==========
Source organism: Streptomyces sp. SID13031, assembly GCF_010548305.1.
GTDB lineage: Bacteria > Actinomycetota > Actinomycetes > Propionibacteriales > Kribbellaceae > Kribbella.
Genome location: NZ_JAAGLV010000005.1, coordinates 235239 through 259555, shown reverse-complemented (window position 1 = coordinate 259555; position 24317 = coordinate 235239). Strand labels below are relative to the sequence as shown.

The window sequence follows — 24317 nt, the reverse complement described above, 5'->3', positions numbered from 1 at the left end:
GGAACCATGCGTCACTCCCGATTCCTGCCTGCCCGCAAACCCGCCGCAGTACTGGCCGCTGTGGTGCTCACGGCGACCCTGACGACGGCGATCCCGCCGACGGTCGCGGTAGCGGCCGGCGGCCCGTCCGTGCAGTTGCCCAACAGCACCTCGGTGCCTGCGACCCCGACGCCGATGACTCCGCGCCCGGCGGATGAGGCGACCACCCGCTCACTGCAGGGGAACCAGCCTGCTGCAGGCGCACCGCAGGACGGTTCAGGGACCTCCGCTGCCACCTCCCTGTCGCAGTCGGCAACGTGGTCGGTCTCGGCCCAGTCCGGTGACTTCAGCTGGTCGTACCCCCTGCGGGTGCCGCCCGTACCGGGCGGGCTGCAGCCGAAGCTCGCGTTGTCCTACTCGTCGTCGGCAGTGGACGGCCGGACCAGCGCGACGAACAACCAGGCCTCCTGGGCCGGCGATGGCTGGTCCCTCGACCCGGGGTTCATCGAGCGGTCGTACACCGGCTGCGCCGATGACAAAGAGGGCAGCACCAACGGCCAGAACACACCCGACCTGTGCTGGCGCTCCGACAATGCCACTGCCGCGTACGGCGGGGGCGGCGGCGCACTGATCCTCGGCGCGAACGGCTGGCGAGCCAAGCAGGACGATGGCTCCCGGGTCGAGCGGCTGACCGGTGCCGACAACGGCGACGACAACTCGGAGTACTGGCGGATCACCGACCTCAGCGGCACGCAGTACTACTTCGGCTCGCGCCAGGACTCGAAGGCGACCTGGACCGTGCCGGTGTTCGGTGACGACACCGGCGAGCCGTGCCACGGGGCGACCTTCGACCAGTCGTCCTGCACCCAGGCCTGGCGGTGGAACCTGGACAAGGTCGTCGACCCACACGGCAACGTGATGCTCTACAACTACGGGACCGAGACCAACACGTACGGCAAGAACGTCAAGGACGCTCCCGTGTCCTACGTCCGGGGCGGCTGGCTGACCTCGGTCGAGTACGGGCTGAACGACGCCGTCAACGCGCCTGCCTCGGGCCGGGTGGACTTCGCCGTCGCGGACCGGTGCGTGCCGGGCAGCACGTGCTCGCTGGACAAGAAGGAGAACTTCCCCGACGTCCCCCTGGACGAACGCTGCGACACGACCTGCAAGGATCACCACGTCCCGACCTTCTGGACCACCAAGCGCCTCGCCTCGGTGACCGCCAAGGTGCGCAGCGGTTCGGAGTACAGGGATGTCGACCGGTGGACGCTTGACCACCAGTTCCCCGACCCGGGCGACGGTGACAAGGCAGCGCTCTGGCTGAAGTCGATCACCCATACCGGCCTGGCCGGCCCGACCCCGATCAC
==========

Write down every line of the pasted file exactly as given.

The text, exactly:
Source organism: Streptomyces sp. SID13031, assembly GCF_010548305.1.
GTDB lineage: Bacteria > Actinomycetota > Actinomycetes > Propionibacteriales > Kribbellaceae > Kribbella.
Genome location: NZ_JAAGLV010000005.1, coordinates 235239 through 259555, shown reverse-complemented (window position 1 = coordinate 259555; position 24317 = coordinate 235239). Strand labels below are relative to the sequence as shown.

The window sequence follows — 24317 nt, the reverse complement described above, 5'->3', positions numbered from 1 at the left end:
GGAACCATGCGTCACTCCCGATTCCTGCCTGCCCGCAAACCCGCCGCAGTACTGGCCGCTGTGGTGCTCACGGCGACCCTGACGACGGCGATCCCGCCGACGGTCGCGGTAGCGGCCGGCGGCCCGTCCGTGCAGTTGCCCAACAGCACCTCGGTGCCTGCGACCCCGACGCCGATGACTCCGCGCCCGGCGGATGAGGCGACCACCCGCTCACTGCAGGGGAACCAGCCTGCTGCAGGCGCACCGCAGGACGGTTCAGGGACCTCCGCTGCCACCTCCCTGTCGCAGTCGGCAACGTGGTCGGTCTCGGCCCAGTCCGGTGACTTCAGCTGGTCGTACCCCCTGCGGGTGCCGCCCGTACCGGGCGGGCTGCAGCCGAAGCTCGCGTTGTCCTACTCGTCGTCGGCAGTGGACGGCCGGACCAGCGCGACGAACAACCAGGCCTCCTGGGCCGGCGATGGCTGGTCCCTCGACCCGGGGTTCATCGAGCGGTCGTACACCGGCTGCGCCGATGACAAAGAGGGCAGCACCAACGGCCAGAACACACCCGACCTGTGCTGGCGCTCCGACAATGCCACTGCCGCGTACGGCGGGGGCGGCGGCGCACTGATCCTCGGCGCGAACGGCTGGCGAGCCAAGCAGGACGATGGCTCCCGGGTCGAGCGGCTGACCGGTGCCGACAACGGCGACGACAACTCGGAGTACTGGCGGATCACCGACCTCAGCGGCACGCAGTACTACTTCGGCTCGCGCCAGGACTCGAAGGCGACCTGGACCGTGCCGGTGTTCGGTGACGACACCGGCGAGCCGTGCCACGGGGCGACCTTCGACCAGTCGTCCTGCACCCAGGCCTGGCGGTGGAACCTGGACAAGGTCGTCGACCCACACGGCAACGTGATGCTCTACAACTACGGGACCGAGACCAACACGTACGGCAAGAACGTCAAGGACGCTCCCGTGTCCTACGTCCGGGGCGGCTGGCTGACCTCGGTCGAGTACGGGCTGAACGACGCCGTCAACGCGCCTGCCTCGGGCCGGGTGGACTTCGCCGTCGCGGACCGGTGCGTGCCGGGCAGCACGTGCTCGCTGGACAAGAAGGAGAACTTCCCCGACGTCCCCCTGGACGAACGCTGCGACACGACCTGCAAGGATCACCACGTCCCGACCTTCTGGACCACCAAGCGCCTCGCCTCGGTGACCGCCAAGGTGCGCAGCGGTTCGGAGTACAGGGATGTCGACCGGTGGACGCTTGACCACCAGTTCCCCGACCCGGGCGACGGTGACAAGGCAGCGCTCTGGCTGAAGTCGATCACCCATACCGGCCTGGCCGGCCCGACCCCGATCAC